With all the media hype around upcoming storms and winter weather people get anxious. For sure, there’s a need to know but beyond that it gets a bit panicky. Our favourite weather source is the marine forecast: weather.gc.ca/marine/forecast for Dixon Entrance East. We are sort of in the middle between Dixon East and Dixon West. The cold Northeasterlies that have been pouring down the mainland inlets have been stalled all winter by the Southeast/Southwesters pouring in from the Pacific. It’s quite the drama! It has been thus since time immemorial and Haida Gwaii has been protected by the surrounding warm ocean.
The mild climate is a haven for wildlife. Plants, bugs, flies, birds and mammals all make it through the winter. Birds especially. The flock of Green-winged Teal that create a feathered fringe around the channels in Delkatla are doing okay. So are the Mallard, pintail and wigeon. Bearskin Bay has its own winter population as does the Yakoun Estuary and the lee side of the spits at Sandspit. Diving ducks rode out the high winds there this week and so did over 400 Brant, those gentle-looking sea-geese of the Pacific. They waited in the rough offshore waters waiting for the tide to fall so they could get a bite to eat on the long tidal flats.
Some Brant feed in the meadow with the Canada Geese when the tide is high and so does a Marbled Godwit, a very large shorebird and an unusual winter vagrant. There it is, out in the middle of a flock of Canada Geese, grazing with them and keeping its distance from any form of humanity. It feeds on bugs and roots in the grass and out on the intertidal flats. Marbled Godwits usually winter in Southern California, this one decided to stay, and why not? The food is good, it’s relatively safe in the centre of a flock of larger birds and there’s shelter from the storm. So far it has evaded the Peregrine Falcon and it’s a little too big for the smaller Merlin; both raptors have been around all winter.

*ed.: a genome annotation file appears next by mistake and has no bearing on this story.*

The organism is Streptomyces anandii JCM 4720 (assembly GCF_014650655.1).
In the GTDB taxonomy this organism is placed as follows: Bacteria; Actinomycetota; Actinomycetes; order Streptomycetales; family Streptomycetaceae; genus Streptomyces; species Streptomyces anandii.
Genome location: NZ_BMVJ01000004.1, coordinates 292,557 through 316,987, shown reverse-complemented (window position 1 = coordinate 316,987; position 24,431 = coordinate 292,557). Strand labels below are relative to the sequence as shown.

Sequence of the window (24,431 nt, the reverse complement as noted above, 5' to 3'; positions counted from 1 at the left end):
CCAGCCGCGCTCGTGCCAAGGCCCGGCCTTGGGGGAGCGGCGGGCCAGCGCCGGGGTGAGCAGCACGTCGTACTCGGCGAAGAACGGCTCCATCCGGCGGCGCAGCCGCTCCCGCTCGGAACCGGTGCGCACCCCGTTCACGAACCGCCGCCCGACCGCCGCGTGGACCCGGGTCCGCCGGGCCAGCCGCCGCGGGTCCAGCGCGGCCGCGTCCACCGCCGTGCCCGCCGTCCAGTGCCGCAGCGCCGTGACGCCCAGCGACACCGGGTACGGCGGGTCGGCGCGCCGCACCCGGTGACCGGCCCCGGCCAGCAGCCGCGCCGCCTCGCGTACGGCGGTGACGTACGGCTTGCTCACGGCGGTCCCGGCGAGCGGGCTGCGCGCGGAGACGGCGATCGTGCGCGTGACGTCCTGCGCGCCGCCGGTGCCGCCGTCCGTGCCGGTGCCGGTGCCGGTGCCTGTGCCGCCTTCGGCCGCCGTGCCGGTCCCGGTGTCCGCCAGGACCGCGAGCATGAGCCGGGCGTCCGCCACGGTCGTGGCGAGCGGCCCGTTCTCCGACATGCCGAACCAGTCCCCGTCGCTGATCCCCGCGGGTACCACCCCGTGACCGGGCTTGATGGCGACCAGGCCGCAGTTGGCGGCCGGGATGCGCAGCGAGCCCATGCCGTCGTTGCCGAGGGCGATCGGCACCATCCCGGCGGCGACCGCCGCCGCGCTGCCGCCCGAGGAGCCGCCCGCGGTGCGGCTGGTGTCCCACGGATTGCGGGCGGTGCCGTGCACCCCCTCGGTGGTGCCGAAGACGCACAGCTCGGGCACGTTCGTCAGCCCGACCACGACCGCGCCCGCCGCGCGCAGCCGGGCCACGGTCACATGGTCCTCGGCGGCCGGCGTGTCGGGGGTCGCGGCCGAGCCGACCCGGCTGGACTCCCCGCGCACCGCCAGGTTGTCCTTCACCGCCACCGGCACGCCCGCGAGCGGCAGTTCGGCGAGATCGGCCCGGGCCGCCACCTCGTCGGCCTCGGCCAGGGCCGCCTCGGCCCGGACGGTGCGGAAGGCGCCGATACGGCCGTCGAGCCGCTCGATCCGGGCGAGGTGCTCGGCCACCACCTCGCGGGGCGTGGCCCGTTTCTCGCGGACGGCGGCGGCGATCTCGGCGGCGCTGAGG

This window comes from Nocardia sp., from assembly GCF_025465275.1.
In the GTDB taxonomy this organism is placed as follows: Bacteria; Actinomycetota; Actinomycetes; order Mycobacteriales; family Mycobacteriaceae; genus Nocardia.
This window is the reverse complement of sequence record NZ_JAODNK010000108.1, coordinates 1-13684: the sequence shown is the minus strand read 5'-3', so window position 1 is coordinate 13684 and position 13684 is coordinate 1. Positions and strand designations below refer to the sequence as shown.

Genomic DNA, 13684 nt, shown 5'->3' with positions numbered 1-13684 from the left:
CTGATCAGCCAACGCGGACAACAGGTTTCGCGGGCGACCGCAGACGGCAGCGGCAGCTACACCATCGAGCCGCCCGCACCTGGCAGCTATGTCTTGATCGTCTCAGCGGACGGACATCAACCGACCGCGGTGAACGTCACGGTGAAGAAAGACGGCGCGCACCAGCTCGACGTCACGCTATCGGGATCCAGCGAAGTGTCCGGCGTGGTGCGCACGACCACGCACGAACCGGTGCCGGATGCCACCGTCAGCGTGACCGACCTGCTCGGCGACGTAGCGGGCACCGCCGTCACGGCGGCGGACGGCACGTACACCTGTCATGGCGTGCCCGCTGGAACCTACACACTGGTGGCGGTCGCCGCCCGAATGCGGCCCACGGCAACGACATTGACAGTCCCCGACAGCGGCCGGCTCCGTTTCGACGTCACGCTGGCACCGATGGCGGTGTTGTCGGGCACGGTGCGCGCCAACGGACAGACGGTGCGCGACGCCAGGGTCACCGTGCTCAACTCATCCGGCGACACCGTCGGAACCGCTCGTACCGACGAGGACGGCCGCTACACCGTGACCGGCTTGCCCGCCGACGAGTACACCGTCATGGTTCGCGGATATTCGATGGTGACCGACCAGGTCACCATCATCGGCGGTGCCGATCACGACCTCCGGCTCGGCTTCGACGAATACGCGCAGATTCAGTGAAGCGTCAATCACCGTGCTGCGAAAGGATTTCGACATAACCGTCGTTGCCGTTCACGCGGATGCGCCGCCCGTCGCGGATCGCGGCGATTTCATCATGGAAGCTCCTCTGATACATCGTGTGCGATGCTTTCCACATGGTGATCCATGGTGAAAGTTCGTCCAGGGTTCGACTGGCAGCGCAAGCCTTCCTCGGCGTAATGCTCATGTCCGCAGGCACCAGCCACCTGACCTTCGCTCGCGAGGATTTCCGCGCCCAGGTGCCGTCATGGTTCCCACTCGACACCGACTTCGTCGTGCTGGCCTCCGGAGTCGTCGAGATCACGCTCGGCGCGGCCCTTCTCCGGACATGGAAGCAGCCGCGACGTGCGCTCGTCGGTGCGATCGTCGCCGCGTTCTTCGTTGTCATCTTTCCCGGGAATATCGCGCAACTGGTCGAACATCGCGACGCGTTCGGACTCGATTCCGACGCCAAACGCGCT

A Varied Thrush came to the feeder this morning. It dropped in without fanfare, fed quickly and disappeared again. It’s a bird of the deep forest and will start to sing its gentle ‘wheee’ shortly. It’s an early nester and we are sneaking up on February. Starlings mimic the song of this thrush and its voice can often be drowned out in urban areas. We don’t know what effect the starling population will have on future generations of island songbirds; it is the nature of the starling to take over the territory of other nesting species. They are loud and bossy and are doing very well indeed. We brought them here and other birds suffer the consequences.
The Anna’s Hummingbirds are still around. They have been here all winter, amazingly so, and with the help of their human friends (we are a paradox) have survived. There may actually be four or five Anna’s, we are not exactly sure as there are several feeders in town and they can flit from one to another. We do know that there’s at least one male and two females.